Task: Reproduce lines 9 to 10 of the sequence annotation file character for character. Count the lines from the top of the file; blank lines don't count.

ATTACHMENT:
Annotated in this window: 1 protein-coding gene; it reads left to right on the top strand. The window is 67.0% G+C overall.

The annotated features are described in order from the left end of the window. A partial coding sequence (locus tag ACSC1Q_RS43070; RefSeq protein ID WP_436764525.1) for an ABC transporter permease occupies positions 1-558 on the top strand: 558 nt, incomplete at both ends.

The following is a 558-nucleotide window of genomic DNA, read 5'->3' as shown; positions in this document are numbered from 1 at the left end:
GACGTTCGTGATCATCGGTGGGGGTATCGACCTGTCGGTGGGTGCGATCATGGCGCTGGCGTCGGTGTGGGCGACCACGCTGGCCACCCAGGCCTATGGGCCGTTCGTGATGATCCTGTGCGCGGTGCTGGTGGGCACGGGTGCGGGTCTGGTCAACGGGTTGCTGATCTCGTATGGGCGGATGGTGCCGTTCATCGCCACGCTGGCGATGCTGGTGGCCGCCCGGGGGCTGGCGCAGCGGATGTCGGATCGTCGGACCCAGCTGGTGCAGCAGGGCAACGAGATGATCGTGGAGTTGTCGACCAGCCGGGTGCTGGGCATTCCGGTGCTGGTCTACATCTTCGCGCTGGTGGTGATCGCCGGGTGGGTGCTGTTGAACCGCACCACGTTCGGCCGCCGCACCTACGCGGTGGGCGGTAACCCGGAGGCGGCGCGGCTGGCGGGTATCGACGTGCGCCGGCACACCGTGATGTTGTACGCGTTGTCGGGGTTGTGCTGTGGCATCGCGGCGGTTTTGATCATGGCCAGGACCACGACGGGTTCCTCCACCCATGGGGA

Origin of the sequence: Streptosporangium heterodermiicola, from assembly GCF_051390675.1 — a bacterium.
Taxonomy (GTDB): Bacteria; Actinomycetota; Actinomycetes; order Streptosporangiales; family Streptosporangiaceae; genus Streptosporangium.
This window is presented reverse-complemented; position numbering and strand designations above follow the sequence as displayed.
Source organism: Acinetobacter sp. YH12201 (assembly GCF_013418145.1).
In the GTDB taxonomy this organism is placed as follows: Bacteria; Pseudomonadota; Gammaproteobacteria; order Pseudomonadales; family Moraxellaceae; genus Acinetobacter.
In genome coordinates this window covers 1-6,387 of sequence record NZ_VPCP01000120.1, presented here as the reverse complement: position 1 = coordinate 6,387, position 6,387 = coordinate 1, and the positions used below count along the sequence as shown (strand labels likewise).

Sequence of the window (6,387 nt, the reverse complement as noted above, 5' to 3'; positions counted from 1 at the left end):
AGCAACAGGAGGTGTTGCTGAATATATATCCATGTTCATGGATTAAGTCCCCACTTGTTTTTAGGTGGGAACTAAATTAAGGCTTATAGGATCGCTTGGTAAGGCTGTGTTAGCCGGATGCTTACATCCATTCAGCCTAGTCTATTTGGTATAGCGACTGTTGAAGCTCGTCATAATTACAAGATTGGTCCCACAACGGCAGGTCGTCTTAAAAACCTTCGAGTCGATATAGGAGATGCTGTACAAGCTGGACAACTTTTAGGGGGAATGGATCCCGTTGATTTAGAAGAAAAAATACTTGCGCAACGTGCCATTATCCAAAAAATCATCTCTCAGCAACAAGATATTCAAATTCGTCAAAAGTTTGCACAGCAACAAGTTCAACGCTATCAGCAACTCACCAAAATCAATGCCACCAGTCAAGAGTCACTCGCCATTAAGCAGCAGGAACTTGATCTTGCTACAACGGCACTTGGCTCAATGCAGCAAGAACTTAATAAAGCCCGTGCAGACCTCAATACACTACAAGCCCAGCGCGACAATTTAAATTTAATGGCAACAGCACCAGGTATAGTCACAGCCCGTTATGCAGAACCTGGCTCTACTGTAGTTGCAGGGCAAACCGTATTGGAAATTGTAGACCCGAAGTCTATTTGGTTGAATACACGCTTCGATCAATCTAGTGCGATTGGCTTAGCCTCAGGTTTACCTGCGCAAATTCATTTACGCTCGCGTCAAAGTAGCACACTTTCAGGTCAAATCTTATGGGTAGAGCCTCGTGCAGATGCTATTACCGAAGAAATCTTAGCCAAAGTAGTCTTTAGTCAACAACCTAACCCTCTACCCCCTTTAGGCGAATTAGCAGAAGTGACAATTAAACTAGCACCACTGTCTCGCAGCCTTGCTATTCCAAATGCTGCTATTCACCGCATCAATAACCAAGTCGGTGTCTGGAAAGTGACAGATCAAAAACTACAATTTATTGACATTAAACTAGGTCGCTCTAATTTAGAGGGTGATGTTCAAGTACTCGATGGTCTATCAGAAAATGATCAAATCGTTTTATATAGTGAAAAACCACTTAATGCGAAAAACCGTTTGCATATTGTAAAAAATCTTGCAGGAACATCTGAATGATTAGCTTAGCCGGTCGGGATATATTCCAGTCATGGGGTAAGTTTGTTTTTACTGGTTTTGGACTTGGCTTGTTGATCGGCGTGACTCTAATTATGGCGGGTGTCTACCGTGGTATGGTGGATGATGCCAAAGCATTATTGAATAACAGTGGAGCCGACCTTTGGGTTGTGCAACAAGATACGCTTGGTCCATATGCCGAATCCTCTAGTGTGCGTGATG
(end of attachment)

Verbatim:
In the GTDB taxonomy this organism is placed as follows: Bacteria; Pseudomonadota; Gammaproteobacteria; order Pseudomonadales; family Moraxellaceae; genus Acinetobacter.
In genome coordinates this window covers 1-6,387 of sequence record NZ_VPCP01000120.1, presented here as the reverse complement: position 1 = coordinate 6,387, position 6,387 = coordinate 1, and the positions used below count along the sequence as shown (strand labels likewise).